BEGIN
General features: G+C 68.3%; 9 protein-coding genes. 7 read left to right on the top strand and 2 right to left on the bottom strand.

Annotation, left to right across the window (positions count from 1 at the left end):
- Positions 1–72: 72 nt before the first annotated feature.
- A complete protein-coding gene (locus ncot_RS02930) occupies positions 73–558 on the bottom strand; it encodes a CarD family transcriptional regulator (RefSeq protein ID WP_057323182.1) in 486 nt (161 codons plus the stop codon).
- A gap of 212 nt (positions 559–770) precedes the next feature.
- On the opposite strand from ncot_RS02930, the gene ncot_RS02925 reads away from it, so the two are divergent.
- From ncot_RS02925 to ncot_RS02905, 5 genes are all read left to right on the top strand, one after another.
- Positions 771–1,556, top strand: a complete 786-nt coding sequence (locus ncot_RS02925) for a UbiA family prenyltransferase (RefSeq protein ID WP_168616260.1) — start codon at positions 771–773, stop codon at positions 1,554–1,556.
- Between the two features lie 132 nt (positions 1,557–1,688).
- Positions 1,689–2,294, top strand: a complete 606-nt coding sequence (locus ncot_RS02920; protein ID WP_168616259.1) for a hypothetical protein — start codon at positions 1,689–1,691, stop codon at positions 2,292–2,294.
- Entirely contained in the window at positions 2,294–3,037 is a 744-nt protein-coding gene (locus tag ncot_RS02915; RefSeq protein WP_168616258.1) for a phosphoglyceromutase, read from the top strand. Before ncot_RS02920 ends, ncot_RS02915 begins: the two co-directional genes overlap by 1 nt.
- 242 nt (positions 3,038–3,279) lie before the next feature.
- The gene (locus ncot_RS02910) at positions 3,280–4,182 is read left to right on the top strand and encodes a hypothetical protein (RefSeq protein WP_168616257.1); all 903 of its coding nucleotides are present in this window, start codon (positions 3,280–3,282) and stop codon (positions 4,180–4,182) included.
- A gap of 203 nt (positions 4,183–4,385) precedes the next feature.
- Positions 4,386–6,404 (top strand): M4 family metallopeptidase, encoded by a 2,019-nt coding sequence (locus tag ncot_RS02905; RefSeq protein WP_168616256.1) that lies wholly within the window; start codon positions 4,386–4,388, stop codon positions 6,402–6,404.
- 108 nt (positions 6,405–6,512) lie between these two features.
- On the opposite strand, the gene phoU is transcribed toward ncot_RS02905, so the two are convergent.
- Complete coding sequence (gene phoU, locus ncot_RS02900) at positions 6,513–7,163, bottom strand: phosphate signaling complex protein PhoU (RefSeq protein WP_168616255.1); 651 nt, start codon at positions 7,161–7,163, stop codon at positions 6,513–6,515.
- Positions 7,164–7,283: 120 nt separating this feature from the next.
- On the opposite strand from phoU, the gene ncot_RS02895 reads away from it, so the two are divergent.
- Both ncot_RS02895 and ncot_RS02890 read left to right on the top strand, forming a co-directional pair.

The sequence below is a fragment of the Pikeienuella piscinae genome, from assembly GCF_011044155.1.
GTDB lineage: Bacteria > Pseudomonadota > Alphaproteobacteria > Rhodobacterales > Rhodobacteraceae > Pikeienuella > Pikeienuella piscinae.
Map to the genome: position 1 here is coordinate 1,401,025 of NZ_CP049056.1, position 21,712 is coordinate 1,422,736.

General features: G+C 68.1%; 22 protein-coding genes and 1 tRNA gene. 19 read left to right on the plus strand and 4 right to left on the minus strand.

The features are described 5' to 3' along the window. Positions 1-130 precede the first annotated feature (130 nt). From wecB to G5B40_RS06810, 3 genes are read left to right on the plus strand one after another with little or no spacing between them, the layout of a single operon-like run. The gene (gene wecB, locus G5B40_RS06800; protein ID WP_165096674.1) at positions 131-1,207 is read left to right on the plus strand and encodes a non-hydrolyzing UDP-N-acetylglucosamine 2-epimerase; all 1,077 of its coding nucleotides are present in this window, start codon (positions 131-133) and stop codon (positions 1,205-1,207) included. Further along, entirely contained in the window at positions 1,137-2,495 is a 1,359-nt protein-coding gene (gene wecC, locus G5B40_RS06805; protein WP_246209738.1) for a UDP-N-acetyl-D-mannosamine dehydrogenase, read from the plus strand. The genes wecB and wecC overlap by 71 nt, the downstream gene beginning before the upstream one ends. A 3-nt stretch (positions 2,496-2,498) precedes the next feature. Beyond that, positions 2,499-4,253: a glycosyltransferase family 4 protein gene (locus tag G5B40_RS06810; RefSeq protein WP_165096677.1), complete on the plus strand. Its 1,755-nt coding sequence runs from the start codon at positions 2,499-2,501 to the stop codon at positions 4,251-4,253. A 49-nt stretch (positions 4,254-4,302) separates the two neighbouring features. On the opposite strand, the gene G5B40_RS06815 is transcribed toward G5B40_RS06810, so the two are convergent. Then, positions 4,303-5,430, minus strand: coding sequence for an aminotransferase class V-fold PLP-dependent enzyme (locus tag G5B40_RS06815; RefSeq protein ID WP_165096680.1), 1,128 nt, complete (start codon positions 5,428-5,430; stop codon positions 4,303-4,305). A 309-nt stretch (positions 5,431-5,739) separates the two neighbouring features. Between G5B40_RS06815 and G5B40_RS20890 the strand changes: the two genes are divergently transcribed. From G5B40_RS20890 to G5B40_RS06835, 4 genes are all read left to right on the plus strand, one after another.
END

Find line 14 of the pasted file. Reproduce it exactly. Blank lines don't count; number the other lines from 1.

- A gap of 203 nt (positions 4,183–4,385) precedes the next feature.